Either way, if you think you are not saving enough, finding the costs you can reduce or eliminate is key. Because you are either saving or spending money. There is no inbetween. The grey area that your mind thinks exists between the two is non existent – like the exercise you do with the gym membership you haven’t used in a while. What you save by trimming the cost of stuff such as this is all money that can be used to pay yourself first.

What could making this choice do for me?

A lot. The table below shows the amount you would be paying your future self after saving a monthly amount for 10 years. There are three rates of return. Why? Because if you are saving for a few years you should definitely be considering your options for bettering bank rates. This is ample time to ride out the ups and downs from stock market returns. You should take the opportunity to grab your fair share of profit made by the companies you support through your spending every day. This doesn’t have to involve lots of risk and if this is something you don’t understand you can take some advice – I promise this will be worth it. Find out what you could save each month and take a look below at what you could potentially achieve. This might be a surprise for you!

10 year saving example

£’s Saved per month3% Return5% Return7% Return
£100£13,974£15,528£17,308
£200£27,948£31,056£34,616
£300£41,922£46,584£51,925
£400£55,896£62,112£69,233
£500£69,870£77,641£86,542
£600£83,844£93,169£103,850
£700£97,818£108,697£121,159
£800£111,793£124,225£138,467
£900£125,767£139,754£155,776
£1,000£139,741£155,282£173,084
Capital accumulated after saving monthly for 10 years with three rates of return

What if I’m self employed?

Anyone who owns their own business knows the ups and downs of good and bad months, I know this from personal experience. It’s harder to save a specific amount when you don’t know how much you’ll make from month to month.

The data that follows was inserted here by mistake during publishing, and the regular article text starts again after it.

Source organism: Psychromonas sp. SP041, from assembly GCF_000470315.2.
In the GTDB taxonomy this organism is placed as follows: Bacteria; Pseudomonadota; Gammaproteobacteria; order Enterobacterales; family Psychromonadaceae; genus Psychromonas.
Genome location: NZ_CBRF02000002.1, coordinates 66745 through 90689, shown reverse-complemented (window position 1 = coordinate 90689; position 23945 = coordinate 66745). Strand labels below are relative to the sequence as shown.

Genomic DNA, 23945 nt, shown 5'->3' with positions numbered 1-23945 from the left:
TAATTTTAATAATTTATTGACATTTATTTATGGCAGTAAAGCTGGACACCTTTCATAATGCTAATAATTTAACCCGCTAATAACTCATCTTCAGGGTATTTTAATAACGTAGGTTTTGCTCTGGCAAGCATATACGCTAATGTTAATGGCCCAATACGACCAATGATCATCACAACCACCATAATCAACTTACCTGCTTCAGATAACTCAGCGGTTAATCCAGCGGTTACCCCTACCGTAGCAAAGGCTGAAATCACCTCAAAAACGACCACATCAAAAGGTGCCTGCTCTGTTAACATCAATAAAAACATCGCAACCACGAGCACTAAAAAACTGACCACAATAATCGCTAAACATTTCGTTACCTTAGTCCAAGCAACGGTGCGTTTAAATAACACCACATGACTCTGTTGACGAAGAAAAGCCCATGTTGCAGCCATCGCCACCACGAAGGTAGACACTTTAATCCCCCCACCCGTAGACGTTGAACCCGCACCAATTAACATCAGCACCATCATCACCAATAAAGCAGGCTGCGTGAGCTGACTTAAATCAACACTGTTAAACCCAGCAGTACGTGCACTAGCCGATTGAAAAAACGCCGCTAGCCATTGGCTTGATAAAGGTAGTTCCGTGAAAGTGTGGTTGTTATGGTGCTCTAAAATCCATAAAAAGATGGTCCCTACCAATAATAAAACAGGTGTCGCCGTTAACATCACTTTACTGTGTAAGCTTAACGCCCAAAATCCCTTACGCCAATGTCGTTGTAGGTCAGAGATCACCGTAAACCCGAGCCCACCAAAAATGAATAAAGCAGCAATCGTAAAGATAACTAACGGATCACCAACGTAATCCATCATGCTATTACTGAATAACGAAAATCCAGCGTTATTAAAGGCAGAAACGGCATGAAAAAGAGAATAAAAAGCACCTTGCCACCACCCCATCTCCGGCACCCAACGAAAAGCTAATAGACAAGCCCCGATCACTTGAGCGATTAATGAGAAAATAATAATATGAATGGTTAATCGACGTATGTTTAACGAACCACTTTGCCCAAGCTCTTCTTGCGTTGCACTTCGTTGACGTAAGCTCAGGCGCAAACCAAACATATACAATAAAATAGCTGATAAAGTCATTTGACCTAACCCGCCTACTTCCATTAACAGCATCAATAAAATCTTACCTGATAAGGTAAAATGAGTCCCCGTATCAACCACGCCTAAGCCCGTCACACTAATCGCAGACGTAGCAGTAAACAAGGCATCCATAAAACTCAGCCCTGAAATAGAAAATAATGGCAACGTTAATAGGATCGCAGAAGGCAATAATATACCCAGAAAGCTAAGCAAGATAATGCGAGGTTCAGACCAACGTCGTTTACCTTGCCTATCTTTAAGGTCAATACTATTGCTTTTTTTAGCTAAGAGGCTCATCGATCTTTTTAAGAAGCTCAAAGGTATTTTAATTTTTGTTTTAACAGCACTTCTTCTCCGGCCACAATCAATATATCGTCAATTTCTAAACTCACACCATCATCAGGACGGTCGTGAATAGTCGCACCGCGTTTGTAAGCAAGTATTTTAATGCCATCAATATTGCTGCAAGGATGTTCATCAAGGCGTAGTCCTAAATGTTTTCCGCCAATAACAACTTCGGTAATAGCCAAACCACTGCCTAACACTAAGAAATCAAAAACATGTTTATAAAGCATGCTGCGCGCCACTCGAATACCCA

So how do you deal with this?

Dead easy. Your budget should be based on an average month. Businesses should be thought of as seperate to personal finances. Your business may be cyclical, but as with any financial planning exercise this is about taking away uncertainty. Putting some money aside in the good months, will ensure that there is always capital to pull so that you can pay yourself first.

Of course, this only works if business owners are paying themselves a salary to begin with. Many small business owners tend not to pay themselves at all—let alone first. Often they leave as much in the business account as they can, reducing their salaries to nothing. This can sometimes be counter productive. You have yourself to look after as well as your business.

In summary

The ultimate guiding principle behind paying yourself first putting your own long-term well-being ahead of almost every other financial situation – because you are your own biggest asset. All this being said though, it’s just another way to look at the process of getting together a long term financial plan. At the end of the day, financial planning is all about the current and the future.

If all this sounds good it’s time to take action. If you’d like some help to formulate the plan, give me a shout – I’ll be happy to help build your wealth and future happiness.

Don’t make your future self hate your current self. Just pay yourself first.

Until next time!

Chris @ Agile